Archive for November, 2013

Advent Reflection

November 30th, 2013    |    No Comments »

Read Matthew 9:35-10:7

Have you ever worked on a farm before? If you have, you know that the process of planting, nurturing, and harvesting crops is a tedious and time-consuming one. The lovely, lush patterns in a growing crop field do not just happen on their own; someone must tend to them with meticulous care for the end harvest to be fruitful. Like the crops of the field, human beings reach their fullest potential as children of God when loving and gracious leaders minister to them. Christ knew the vital work of cultivating growth in people. He told his disciples, “The harvest is plentiful but the laborers are few.” Jesus asked his disciples to take up the difficult yet rewarding task of planting the seed of Christ in people and nurturing that seed until it grew into a fruitful crop. As disciples ourselves, it is imperative that each of us take up the important work of tending to the abundant crop of God’s children.

Lord, you tend to us so faithfully in order to make us a full and beautiful crop. Please give us the strength, patience, and endurance to be your faithful harvesters here on earth.

Advent Reflection

November 28th, 2013    |    No Comments »

Read Philippians 4:1-7

What would it look like to rejoice in the Lord always? St. Paul makes a point to tell us to rejoice twice in the same verse – he truly wants us to rejoice! Even in hardships, Christians have the privilege of expressing grateful joy because the Lord is always with us. Paul urges that we should not be worried about anything; rather, we should bring every situation we face to God in prayer. There is not a request, worry, or question that is too big for the Lord to handle. His peace, “which transcends all understanding,” will free us from the anger, hurt, and anxiety that burdens us. He might not give us a clear answer, but he will always meet us in the quietness of our hearts. And to that we can say, “Rejoice!”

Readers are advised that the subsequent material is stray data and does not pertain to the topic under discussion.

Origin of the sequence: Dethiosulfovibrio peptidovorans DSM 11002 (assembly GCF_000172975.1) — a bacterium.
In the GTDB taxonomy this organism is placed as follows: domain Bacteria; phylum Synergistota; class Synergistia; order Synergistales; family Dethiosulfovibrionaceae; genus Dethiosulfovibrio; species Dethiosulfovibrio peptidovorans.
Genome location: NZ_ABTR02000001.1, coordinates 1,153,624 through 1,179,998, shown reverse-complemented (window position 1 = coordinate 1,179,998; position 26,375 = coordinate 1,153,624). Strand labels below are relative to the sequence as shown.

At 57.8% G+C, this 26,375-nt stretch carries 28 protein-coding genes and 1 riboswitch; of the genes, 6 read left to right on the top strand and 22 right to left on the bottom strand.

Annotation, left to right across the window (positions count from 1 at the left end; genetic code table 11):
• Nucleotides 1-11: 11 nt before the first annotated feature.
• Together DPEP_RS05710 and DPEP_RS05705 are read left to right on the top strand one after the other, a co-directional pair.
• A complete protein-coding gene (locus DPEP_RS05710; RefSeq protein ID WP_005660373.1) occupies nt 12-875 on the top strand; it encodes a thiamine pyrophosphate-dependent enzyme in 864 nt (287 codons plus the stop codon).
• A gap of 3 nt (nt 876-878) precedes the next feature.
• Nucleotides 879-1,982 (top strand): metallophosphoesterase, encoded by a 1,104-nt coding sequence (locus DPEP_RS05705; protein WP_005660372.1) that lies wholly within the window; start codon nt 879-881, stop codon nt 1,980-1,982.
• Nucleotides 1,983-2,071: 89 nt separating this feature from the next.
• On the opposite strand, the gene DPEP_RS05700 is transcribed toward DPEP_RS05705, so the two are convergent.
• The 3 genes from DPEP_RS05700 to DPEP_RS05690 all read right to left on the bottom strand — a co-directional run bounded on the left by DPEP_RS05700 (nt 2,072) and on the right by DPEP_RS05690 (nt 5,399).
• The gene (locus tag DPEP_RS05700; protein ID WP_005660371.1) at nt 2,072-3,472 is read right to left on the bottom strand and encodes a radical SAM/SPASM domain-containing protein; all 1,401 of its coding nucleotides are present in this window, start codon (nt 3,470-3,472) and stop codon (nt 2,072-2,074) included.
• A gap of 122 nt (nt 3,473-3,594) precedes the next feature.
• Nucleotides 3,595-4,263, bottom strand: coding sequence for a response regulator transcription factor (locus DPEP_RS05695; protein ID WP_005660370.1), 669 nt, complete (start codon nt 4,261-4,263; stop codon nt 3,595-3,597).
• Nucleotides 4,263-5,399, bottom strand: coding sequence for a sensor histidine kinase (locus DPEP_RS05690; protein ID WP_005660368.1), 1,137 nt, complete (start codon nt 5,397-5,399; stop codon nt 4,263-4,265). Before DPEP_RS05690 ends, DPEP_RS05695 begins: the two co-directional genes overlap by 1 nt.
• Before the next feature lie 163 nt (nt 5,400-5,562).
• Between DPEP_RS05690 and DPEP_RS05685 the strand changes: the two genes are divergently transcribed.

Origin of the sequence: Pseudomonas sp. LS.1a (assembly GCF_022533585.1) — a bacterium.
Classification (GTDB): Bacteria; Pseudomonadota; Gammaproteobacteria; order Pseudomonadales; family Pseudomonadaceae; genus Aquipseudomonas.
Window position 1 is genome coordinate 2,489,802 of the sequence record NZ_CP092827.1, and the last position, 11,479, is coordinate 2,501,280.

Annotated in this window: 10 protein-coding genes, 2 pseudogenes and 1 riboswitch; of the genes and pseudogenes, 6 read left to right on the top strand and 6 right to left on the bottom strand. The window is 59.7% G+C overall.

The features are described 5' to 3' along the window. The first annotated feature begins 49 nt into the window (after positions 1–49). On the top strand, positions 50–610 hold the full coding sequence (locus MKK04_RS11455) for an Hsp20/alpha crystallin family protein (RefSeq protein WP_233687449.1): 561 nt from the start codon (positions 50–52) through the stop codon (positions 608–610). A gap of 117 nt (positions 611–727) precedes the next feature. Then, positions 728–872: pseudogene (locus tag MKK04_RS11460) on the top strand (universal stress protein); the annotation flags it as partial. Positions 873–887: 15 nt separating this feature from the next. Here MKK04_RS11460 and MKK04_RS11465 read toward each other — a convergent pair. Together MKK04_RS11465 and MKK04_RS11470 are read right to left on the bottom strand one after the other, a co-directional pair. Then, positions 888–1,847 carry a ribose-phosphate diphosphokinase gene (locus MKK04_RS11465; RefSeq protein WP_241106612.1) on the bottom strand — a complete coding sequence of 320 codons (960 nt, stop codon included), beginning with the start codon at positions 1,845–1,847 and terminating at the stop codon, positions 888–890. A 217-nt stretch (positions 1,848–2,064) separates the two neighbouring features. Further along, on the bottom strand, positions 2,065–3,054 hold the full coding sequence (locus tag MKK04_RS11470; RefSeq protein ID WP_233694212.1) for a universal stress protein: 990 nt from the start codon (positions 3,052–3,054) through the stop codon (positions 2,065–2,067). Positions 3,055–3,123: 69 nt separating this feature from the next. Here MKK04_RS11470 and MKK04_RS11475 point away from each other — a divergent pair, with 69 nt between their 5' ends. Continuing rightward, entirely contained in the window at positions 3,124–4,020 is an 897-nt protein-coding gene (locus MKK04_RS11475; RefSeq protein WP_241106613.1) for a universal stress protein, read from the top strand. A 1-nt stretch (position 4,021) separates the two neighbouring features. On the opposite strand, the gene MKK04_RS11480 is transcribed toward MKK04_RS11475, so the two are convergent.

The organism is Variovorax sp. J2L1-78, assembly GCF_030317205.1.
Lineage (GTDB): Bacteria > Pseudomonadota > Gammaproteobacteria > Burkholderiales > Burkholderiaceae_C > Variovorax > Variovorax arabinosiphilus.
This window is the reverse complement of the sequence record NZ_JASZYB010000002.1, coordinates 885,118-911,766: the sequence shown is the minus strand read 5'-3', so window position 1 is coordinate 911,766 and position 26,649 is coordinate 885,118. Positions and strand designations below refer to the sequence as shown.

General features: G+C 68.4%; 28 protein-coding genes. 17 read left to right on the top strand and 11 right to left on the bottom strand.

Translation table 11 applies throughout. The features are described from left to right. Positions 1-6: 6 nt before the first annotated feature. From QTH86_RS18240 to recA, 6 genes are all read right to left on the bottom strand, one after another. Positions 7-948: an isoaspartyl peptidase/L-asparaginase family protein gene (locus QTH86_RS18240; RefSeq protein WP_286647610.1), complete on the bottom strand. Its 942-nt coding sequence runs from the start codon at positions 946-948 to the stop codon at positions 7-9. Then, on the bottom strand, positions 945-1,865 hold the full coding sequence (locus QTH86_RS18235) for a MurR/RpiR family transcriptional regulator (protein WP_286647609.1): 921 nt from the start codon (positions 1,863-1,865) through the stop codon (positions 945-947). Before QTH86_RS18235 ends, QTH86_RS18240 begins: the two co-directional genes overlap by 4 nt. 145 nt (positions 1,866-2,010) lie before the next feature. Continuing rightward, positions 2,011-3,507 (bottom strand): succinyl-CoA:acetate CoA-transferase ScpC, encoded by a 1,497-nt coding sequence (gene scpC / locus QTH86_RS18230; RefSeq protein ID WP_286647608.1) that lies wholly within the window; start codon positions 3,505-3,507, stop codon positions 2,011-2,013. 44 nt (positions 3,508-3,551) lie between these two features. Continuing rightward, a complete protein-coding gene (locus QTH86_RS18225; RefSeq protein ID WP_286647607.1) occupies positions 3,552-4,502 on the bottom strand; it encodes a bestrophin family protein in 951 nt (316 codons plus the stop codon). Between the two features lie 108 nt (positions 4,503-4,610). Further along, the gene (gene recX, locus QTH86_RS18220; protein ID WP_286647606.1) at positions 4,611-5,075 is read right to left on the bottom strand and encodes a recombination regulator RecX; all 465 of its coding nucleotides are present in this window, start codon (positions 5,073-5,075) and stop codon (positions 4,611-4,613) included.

Lord, thank you for always being present in our lives. That alone is reason to rejoice! Help us to be honest and sincere when we bring our prayers to you, and grant us your peace when we simply cannot understand.

Advent Reflection

November 27th, 2013    |    No Comments »

Read 1 Thessalonians 2:1-12

Like the care of a mother who loves fiercely and guides gently, so must our witness as Christians be to those who do not yet know Christ. St. Paul tells us that we have been “entrusted with the gospel” and must be careful in how we present its beautiful message so that it can be heard and understood by all. A mother does not harshly nurse her child; she does not insensitively tend to that which is most precious to her. On the contrary, she nourishes her child affectionately, wanting it to grow up healthy and well, made stronger and wiser with abundant love. Like mothers, we must work “night and day . . . encouraging, comforting, and urging [people] to live lives worthy of God.” Through gentle words and the witness of one’s own life, the lost will be found.

Lord, help us share our lives with others and spread the gospel with patience and love. Let us be like mothers who nurture, guide, and protect those who are finding their way to your kingdom.

Advent Reflection

November 26th, 2013    |    No Comments »

Read 2 Corinthians 2:14-17